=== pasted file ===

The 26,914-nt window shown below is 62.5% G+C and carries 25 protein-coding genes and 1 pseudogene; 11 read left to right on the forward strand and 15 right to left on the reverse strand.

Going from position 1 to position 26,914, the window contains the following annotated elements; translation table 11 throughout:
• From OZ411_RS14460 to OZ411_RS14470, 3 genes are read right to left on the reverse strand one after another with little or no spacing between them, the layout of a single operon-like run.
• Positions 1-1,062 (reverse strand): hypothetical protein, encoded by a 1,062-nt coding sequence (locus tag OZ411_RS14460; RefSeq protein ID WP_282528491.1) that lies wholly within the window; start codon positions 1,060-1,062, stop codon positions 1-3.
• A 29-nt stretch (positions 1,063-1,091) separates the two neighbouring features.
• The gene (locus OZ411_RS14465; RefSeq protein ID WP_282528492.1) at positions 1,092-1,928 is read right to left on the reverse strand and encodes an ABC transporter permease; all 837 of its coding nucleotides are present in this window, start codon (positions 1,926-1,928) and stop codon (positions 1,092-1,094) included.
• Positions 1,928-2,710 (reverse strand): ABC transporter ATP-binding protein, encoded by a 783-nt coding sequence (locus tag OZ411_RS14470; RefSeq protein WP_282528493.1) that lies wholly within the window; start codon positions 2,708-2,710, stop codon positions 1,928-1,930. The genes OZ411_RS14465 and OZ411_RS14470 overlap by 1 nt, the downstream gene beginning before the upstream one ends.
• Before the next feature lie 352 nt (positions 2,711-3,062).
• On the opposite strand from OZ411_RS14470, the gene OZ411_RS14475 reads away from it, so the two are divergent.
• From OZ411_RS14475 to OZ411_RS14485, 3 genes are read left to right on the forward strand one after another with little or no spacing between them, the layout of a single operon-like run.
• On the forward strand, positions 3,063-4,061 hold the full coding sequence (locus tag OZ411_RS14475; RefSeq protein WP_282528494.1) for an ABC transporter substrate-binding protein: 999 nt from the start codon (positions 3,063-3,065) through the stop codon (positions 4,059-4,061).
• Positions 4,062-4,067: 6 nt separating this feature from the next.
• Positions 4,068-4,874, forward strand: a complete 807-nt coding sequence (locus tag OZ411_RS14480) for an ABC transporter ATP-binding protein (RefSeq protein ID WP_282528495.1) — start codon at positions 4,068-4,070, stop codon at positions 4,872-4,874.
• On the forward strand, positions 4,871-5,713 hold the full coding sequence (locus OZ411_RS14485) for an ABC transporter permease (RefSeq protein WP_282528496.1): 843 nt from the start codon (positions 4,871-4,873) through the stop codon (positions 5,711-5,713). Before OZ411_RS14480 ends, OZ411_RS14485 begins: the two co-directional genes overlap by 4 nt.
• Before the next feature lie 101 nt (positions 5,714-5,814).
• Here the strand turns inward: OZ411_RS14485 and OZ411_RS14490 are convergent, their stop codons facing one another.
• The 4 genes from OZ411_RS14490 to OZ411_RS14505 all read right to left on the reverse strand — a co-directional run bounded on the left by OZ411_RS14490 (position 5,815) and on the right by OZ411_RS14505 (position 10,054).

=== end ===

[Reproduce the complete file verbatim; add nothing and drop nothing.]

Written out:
The 26,914-nt window shown below is 62.5% G+C and carries 25 protein-coding genes and 1 pseudogene; 11 read left to right on the forward strand and 15 right to left on the reverse strand.

Going from position 1 to position 26,914, the window contains the following annotated elements; translation table 11 throughout:
• From OZ411_RS14460 to OZ411_RS14470, 3 genes are read right to left on the reverse strand one after another with little or no spacing between them, the layout of a single operon-like run.
• Positions 1-1,062 (reverse strand): hypothetical protein, encoded by a 1,062-nt coding sequence (locus tag OZ411_RS14460; RefSeq protein ID WP_282528491.1) that lies wholly within the window; start codon positions 1,060-1,062, stop codon positions 1-3.
• A 29-nt stretch (positions 1,063-1,091) separates the two neighbouring features.
• The gene (locus OZ411_RS14465; RefSeq protein ID WP_282528492.1) at positions 1,092-1,928 is read right to left on the reverse strand and encodes an ABC transporter permease; all 837 of its coding nucleotides are present in this window, start codon (positions 1,926-1,928) and stop codon (positions 1,092-1,094) included.
• Positions 1,928-2,710 (reverse strand): ABC transporter ATP-binding protein, encoded by a 783-nt coding sequence (locus tag OZ411_RS14470; RefSeq protein WP_282528493.1) that lies wholly within the window; start codon positions 2,708-2,710, stop codon positions 1,928-1,930. The genes OZ411_RS14465 and OZ411_RS14470 overlap by 1 nt, the downstream gene beginning before the upstream one ends.
• Before the next feature lie 352 nt (positions 2,711-3,062).
• On the opposite strand from OZ411_RS14470, the gene OZ411_RS14475 reads away from it, so the two are divergent.
• From OZ411_RS14475 to OZ411_RS14485, 3 genes are read left to right on the forward strand one after another with little or no spacing between them, the layout of a single operon-like run.
• On the forward strand, positions 3,063-4,061 hold the full coding sequence (locus tag OZ411_RS14475; RefSeq protein WP_282528494.1) for an ABC transporter substrate-binding protein: 999 nt from the start codon (positions 3,063-3,065) through the stop codon (positions 4,059-4,061).
• Positions 4,062-4,067: 6 nt separating this feature from the next.
• Positions 4,068-4,874, forward strand: a complete 807-nt coding sequence (locus tag OZ411_RS14480) for an ABC transporter ATP-binding protein (RefSeq protein ID WP_282528495.1) — start codon at positions 4,068-4,070, stop codon at positions 4,872-4,874.
• On the forward strand, positions 4,871-5,713 hold the full coding sequence (locus OZ411_RS14485) for an ABC transporter permease (RefSeq protein WP_282528496.1): 843 nt from the start codon (positions 4,871-4,873) through the stop codon (positions 5,711-5,713). Before OZ411_RS14480 ends, OZ411_RS14485 begins: the two co-directional genes overlap by 4 nt.
• Before the next feature lie 101 nt (positions 5,714-5,814).
• Here the strand turns inward: OZ411_RS14485 and OZ411_RS14490 are convergent, their stop codons facing one another.
• The 4 genes from OZ411_RS14490 to OZ411_RS14505 all read right to left on the reverse strand — a co-directional run bounded on the left by OZ411_RS14490 (position 5,815) and on the right by OZ411_RS14505 (position 10,054).